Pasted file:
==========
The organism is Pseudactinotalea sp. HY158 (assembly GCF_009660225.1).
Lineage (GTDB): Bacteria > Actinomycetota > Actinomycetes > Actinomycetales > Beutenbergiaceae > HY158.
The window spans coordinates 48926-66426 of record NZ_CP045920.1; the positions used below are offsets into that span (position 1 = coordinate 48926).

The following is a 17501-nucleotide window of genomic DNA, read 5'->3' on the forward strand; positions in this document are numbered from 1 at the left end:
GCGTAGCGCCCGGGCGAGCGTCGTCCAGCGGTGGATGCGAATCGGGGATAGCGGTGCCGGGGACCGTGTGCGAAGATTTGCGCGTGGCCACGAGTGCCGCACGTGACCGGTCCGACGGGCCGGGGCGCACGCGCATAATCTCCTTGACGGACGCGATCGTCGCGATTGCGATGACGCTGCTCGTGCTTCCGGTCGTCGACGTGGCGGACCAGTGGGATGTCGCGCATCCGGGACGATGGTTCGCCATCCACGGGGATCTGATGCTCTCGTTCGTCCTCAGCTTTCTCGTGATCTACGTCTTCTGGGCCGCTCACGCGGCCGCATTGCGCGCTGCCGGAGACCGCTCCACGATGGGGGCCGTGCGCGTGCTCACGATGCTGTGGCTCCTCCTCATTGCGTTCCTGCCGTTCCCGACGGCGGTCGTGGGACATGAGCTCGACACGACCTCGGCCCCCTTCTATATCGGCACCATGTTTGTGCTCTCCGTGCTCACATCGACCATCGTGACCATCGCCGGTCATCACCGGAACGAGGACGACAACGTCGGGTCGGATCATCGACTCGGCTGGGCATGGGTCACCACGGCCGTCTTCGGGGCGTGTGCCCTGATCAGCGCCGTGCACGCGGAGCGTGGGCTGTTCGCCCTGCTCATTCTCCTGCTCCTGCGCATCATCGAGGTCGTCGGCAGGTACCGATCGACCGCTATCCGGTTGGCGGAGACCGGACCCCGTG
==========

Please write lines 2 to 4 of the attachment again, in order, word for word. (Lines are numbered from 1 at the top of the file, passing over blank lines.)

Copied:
Lineage (GTDB): Bacteria > Actinomycetota > Actinomycetes > Actinomycetales > Beutenbergiaceae > HY158.
The window spans coordinates 48926-66426 of record NZ_CP045920.1; the positions used below are offsets into that span (position 1 = coordinate 48926).

The following is a 17501-nucleotide window of genomic DNA, read 5'->3' on the forward strand; positions in this document are numbered from 1 at the left end: